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Sacraments of the Church

Justification and sanctification for man's salvation is the work of divine Grace, which is granted to the believer directly and indirectly through sacred signs and acts.

The Treasurer of the divine Grace which works the salvation of man is the Church of Christ, in which the visible sacred signs and acts are conveyed to the believer through the sacraments, the mysteria. The sacraments of the Church depend upon the "meeting" of spirit and matter, that is the supernatural with the perceptible, a meeting which permeates Christianity.

This supernatural power, the Grace of God, bestowed through the sacraments is the saving energy derived from the Crucifixion of Christ. Christ bestowed upon His Church the Mission of the sanctification of the believer. The sacraments implement man's sanctification, uplifting his religious and moral life.

All sacred signs and acts, which are bound with religion, represent a higher idea which is secret and mysterious These sacred signs and acts are the mysteries of God's Will. The sacraments and ceremonies symbolize sacred ideas and transmit the Grace of God to all members of the Church. These ceremonies are the mysteria, the sacraments, of the Church, carriers of God's Grace for man's sanctification. Their founder is Christ, Who bequeathed them to His Church to be perpetuated for man's salvation. These sacraments bequeathed to the Church should be thoroughly known and understood in their divine institution, visible nature, and the invisible Grace which is transmitted through them to believers.

Christ instituted the mysteria, some by Himself and some through His Apostles. There are Seven (7) sacraments:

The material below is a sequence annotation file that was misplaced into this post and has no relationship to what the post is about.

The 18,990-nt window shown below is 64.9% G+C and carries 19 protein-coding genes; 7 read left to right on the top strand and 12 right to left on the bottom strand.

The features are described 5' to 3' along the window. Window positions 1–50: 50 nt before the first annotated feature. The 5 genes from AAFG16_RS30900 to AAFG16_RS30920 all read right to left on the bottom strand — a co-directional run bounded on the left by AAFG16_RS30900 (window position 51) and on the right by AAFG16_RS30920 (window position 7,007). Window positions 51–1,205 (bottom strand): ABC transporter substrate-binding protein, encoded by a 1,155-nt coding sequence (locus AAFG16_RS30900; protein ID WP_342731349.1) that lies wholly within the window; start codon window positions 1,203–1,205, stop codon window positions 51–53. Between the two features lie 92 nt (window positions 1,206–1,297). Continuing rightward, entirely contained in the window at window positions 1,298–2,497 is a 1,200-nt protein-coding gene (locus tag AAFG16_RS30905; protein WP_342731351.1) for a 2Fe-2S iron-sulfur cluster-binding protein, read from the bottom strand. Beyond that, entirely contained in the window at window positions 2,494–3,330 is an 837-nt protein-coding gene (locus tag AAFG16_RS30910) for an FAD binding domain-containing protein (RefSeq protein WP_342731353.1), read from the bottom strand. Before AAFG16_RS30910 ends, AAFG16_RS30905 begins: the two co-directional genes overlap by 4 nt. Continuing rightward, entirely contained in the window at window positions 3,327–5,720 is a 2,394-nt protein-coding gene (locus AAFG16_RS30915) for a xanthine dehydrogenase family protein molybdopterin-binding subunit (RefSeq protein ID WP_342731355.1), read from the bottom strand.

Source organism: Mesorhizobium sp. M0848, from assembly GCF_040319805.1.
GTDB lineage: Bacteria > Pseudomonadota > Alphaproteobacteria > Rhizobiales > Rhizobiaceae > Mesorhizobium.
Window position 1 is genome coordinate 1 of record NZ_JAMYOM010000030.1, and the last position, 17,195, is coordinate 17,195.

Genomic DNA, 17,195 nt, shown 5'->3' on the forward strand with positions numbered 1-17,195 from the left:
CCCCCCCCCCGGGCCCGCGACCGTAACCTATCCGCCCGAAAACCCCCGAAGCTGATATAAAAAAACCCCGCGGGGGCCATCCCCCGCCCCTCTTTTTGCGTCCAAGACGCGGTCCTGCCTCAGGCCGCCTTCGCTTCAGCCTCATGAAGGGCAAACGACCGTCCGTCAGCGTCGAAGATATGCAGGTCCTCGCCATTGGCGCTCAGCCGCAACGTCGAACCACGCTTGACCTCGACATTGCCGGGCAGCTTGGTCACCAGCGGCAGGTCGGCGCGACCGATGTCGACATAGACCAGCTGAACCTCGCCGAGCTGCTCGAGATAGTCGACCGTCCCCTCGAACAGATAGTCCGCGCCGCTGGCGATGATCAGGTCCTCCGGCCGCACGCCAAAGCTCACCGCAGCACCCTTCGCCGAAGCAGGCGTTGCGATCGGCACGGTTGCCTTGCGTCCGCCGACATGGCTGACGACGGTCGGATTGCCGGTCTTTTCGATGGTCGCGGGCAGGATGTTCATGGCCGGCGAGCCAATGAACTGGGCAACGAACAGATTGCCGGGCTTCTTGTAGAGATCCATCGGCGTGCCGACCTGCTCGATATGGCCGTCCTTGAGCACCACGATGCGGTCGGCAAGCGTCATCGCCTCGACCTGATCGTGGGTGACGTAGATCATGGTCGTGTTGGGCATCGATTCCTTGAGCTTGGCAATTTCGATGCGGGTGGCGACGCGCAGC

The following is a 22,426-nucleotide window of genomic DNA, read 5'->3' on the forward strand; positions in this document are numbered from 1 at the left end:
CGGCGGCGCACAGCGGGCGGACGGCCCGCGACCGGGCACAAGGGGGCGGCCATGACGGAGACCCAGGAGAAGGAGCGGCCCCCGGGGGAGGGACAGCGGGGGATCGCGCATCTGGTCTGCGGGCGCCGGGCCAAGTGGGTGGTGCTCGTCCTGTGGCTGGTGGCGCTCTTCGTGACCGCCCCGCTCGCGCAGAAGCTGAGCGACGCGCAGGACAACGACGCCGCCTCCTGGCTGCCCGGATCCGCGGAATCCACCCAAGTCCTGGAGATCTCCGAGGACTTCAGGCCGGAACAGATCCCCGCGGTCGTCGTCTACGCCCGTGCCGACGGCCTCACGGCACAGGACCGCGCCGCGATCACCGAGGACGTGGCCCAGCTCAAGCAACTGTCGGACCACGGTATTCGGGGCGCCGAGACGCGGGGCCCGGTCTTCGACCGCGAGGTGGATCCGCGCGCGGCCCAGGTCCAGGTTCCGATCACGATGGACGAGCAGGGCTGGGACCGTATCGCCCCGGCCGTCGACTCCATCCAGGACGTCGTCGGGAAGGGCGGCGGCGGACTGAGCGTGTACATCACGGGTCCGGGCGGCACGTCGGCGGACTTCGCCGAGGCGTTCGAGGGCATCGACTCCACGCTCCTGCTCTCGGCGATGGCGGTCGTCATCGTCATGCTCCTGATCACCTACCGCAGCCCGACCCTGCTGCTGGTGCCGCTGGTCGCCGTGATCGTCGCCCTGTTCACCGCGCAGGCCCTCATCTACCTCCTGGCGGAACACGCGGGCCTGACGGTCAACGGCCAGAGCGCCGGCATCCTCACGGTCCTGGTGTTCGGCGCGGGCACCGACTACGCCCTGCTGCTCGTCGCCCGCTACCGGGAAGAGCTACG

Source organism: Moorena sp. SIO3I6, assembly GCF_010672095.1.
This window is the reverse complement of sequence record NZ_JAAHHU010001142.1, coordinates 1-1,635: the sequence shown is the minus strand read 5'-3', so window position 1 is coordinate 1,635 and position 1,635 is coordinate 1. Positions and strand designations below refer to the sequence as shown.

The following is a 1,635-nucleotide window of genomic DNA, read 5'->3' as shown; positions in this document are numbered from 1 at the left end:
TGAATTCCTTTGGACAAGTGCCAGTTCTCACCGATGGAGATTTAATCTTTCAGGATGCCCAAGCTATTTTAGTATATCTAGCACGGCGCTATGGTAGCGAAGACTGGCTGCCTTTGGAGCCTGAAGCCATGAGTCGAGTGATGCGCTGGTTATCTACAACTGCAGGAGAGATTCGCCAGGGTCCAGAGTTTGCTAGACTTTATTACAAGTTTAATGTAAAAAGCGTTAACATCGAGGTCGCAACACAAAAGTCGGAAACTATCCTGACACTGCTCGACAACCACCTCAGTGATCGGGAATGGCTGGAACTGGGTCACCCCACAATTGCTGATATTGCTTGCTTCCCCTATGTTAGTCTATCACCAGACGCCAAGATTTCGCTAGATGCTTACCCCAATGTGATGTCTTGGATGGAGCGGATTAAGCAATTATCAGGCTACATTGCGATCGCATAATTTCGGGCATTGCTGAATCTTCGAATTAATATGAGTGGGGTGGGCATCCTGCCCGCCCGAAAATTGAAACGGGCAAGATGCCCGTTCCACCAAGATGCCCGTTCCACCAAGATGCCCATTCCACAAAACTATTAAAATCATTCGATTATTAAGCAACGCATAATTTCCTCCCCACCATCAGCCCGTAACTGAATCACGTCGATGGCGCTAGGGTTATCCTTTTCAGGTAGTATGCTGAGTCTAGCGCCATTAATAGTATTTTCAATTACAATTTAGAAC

Baptism
Chrismation (confirmation)
Eucharist
Repentance (Confession)
Ordination
Marriage and
Unction

The officiation of the sacred signs and acts in perceptible words and gestures has been determined by the Church. Through the centuries it has been expanded from the officiations that took place in the early Church. This expansion does not change their validity. The officiation of the mysteria should be accepted as a logical presentation and utterance of the faith of the Church by which the Church transmits this special Grace of the sacraments to the recipients.

The officiator of the sacraments is a bishop or priest who was canonically ordained to the priesthood. The officiator of the sacraments of the Church is not primarily the bishop or priest but Christ Himself Who instituted them and Who remains in his Mystical Body, the Church, where He works His redemptive powers. The bishop or priest is the indispensable person through whom the invisible divine Grace in the sacraments is consummated. The valid officiation of the sacraments does not depend on the moral character of the officiator.

The validity of the sacraments does not depend on the moral character of the recipient either. The recipient should be prepared spiritually according to the teaching of the Chuch to keep and practice the faith and the standards of piety. The Grace of God is given to the person who beseeches God for divne assistance and who recognzes and confesses his sins. The bishop or priest has no way of knowing whether or not the recipient is properly prepared.The sacrament does not lose its validity when partaken by an unworthy recipient. Therefore, preparation for worthiness for the obedient and humble recipient is indespensable as a sign of true faith and piety.

The Grace of God as granted to believers through the mysteria works the justification and sanctification of the faithful.